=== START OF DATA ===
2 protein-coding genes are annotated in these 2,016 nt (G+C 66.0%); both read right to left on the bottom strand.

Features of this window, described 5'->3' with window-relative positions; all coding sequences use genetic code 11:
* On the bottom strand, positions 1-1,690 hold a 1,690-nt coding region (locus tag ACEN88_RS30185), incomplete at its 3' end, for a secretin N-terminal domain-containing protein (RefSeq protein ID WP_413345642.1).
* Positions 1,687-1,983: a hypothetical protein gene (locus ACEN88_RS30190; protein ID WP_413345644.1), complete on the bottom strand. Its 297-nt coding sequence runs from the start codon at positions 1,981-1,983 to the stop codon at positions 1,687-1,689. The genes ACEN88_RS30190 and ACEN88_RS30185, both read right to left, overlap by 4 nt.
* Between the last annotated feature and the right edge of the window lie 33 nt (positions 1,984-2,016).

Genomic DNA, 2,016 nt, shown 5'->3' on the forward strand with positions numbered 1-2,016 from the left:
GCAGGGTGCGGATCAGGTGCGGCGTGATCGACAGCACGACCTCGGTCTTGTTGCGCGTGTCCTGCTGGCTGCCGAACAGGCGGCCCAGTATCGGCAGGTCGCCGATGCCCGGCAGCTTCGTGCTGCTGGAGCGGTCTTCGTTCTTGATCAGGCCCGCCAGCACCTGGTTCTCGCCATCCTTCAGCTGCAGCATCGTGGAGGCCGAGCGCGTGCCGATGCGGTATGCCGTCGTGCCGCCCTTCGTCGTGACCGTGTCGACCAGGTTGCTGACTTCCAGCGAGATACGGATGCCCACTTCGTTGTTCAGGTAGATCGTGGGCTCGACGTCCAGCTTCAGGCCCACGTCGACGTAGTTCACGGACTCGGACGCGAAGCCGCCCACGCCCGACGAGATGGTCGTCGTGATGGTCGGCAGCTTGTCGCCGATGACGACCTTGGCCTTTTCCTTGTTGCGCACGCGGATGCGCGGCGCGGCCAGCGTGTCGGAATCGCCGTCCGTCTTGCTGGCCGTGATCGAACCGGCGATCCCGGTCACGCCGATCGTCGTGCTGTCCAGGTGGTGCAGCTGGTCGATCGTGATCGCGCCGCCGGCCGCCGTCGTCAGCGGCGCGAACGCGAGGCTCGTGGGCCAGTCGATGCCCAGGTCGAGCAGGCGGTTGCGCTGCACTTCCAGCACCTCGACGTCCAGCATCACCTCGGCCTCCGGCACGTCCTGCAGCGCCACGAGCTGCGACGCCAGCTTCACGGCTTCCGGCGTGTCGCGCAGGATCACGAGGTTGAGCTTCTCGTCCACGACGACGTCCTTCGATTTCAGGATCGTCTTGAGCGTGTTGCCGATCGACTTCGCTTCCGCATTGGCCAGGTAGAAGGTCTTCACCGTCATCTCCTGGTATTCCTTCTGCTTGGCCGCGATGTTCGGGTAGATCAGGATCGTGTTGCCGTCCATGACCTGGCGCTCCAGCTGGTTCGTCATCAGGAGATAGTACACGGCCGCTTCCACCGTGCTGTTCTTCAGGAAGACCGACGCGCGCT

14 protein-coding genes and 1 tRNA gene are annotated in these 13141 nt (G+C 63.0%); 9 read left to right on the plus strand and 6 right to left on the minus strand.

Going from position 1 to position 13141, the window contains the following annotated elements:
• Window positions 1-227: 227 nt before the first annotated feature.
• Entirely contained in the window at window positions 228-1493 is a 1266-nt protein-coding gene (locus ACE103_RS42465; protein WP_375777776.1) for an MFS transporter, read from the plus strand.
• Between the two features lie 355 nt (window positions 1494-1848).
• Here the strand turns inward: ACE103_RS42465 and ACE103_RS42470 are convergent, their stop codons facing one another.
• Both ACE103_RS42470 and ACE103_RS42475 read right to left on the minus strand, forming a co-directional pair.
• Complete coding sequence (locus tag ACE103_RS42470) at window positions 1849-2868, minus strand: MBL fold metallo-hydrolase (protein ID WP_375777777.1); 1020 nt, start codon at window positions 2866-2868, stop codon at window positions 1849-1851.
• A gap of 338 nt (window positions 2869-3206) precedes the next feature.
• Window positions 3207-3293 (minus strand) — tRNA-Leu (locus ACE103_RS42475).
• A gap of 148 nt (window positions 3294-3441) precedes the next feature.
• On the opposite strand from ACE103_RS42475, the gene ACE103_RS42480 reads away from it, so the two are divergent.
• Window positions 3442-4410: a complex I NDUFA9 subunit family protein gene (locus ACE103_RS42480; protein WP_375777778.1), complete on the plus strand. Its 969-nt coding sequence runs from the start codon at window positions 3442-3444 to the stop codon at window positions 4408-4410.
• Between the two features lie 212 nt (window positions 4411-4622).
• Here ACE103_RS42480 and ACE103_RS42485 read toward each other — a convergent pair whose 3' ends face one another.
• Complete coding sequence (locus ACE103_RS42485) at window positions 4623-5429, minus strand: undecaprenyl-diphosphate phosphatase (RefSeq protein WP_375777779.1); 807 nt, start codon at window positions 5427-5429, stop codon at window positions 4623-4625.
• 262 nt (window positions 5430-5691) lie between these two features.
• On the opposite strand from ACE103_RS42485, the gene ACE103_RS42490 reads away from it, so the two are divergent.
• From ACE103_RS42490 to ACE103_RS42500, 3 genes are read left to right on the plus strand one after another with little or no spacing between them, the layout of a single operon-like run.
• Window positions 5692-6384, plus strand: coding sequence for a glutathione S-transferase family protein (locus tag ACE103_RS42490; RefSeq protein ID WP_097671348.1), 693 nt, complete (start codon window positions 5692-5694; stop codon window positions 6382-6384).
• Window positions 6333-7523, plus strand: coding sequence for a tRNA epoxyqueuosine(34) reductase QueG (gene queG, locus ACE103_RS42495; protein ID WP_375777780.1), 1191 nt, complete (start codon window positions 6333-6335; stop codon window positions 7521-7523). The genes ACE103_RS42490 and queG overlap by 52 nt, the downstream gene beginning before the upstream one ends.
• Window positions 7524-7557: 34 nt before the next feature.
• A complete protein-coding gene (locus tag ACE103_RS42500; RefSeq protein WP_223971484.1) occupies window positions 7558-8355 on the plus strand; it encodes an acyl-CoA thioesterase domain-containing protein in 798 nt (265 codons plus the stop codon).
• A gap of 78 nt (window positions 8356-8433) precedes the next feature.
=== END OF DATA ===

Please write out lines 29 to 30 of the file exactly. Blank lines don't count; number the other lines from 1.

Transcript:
• Window positions 7524-7557: 34 nt before the next feature.
• A complete protein-coding gene (locus tag ACE103_RS42500; RefSeq protein WP_223971484.1) occupies window positions 7558-8355 on the plus strand; it encodes an acyl-CoA thioesterase domain-containing protein in 798 nt (265 codons plus the stop codon).